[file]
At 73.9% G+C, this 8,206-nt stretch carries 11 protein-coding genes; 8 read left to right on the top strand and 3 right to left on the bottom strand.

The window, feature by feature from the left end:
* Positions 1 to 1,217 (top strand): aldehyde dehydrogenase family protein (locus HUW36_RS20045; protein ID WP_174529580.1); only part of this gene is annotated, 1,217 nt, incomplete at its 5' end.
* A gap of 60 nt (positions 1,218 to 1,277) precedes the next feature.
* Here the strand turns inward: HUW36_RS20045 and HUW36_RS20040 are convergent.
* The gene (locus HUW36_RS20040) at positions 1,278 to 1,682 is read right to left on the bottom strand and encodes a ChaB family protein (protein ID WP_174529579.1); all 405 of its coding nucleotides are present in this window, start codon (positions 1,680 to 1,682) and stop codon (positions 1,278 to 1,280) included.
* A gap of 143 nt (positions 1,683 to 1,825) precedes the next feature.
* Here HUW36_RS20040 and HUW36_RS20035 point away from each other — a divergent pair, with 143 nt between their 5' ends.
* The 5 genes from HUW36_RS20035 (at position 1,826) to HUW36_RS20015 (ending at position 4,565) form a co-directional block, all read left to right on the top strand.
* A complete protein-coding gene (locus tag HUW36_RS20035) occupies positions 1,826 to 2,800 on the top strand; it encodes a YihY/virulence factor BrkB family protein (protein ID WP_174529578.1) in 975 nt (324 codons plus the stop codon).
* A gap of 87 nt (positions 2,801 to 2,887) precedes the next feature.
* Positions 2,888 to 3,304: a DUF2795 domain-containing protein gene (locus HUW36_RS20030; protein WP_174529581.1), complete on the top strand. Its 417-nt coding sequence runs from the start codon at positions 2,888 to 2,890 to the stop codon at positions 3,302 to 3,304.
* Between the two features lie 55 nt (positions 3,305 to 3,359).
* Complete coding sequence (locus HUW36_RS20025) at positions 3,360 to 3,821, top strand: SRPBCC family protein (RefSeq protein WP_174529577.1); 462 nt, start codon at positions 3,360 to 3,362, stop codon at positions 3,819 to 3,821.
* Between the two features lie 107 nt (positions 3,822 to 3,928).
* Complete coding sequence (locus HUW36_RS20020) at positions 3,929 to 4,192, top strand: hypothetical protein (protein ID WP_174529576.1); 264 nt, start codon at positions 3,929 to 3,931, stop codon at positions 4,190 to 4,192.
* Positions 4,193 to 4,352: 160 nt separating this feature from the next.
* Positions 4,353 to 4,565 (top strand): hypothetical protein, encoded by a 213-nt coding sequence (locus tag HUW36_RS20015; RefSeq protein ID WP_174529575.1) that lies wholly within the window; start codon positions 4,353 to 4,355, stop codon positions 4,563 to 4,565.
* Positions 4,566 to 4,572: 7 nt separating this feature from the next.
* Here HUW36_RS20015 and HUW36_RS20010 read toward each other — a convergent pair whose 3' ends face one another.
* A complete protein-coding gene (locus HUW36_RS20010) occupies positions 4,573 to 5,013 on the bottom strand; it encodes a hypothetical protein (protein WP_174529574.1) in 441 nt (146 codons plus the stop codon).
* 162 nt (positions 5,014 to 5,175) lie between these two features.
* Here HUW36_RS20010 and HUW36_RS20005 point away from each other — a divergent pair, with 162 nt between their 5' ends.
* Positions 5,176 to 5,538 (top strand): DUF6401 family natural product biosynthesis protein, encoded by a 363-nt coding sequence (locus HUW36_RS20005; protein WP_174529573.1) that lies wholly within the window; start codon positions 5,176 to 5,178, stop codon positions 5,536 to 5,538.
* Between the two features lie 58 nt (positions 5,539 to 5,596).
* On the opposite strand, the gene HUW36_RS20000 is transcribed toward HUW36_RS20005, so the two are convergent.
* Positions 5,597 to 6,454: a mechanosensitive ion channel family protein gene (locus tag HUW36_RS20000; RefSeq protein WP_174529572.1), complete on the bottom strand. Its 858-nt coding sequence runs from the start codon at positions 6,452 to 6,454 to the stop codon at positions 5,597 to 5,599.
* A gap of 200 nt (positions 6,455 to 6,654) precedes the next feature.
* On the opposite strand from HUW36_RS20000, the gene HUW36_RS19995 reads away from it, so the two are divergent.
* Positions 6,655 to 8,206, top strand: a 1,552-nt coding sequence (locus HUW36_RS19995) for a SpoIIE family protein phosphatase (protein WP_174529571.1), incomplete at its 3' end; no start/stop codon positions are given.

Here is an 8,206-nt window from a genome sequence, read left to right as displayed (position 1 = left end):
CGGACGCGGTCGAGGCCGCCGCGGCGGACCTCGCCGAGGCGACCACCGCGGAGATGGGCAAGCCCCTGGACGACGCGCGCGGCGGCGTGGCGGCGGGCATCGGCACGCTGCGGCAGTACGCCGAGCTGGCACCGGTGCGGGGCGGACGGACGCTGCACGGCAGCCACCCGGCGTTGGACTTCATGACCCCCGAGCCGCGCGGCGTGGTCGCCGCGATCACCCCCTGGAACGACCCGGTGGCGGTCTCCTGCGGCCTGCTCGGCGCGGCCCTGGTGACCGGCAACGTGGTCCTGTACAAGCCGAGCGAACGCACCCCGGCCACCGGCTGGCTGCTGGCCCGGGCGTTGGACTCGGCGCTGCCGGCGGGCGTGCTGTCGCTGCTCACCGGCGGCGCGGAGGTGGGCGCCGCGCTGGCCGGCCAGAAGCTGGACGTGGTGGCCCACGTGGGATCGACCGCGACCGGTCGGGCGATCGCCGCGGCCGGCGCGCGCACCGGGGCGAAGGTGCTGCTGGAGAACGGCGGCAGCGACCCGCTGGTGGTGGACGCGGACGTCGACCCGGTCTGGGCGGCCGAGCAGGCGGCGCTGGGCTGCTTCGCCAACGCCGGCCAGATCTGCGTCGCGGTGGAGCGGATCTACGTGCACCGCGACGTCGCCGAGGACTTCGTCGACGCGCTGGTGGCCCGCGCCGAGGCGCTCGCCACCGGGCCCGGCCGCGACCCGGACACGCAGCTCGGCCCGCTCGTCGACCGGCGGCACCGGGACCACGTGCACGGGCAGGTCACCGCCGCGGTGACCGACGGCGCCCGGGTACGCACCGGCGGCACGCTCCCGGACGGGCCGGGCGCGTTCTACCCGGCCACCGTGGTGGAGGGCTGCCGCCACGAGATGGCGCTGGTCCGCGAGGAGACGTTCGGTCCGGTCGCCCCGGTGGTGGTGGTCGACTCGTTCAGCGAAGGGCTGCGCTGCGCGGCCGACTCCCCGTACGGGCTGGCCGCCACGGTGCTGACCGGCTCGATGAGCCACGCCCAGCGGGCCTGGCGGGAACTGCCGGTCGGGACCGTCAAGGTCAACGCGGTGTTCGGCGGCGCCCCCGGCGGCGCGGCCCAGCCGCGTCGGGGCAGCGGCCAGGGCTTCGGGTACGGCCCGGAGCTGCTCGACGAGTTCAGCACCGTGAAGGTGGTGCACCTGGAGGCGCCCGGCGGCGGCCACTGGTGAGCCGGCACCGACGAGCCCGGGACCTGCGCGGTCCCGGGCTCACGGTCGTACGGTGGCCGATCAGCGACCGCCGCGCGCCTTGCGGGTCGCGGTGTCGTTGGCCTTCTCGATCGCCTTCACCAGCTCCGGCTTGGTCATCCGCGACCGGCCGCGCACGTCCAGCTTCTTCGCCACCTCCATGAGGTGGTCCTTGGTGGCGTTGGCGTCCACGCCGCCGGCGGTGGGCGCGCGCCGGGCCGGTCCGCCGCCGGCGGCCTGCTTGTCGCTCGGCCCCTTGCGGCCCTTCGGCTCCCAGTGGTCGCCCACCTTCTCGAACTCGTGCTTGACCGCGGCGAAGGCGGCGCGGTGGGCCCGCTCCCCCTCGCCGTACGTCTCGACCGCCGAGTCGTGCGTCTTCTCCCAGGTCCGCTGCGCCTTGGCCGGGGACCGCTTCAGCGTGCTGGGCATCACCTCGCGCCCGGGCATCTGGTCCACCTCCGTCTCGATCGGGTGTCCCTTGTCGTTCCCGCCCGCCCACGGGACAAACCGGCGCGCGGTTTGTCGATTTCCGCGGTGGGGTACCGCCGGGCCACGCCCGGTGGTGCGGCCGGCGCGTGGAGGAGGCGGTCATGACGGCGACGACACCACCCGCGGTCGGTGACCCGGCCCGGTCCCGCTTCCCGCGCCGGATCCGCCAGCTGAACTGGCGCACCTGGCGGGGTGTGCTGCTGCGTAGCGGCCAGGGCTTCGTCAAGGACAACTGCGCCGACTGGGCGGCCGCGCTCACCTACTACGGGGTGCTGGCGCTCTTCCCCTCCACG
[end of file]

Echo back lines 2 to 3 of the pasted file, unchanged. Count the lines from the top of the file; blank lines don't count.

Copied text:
The window, feature by feature from the left end:
* Positions 1 to 1,217 (top strand): aldehyde dehydrogenase family protein (locus HUW36_RS20045; protein ID WP_174529580.1); only part of this gene is annotated, 1,217 nt, incomplete at its 5' end.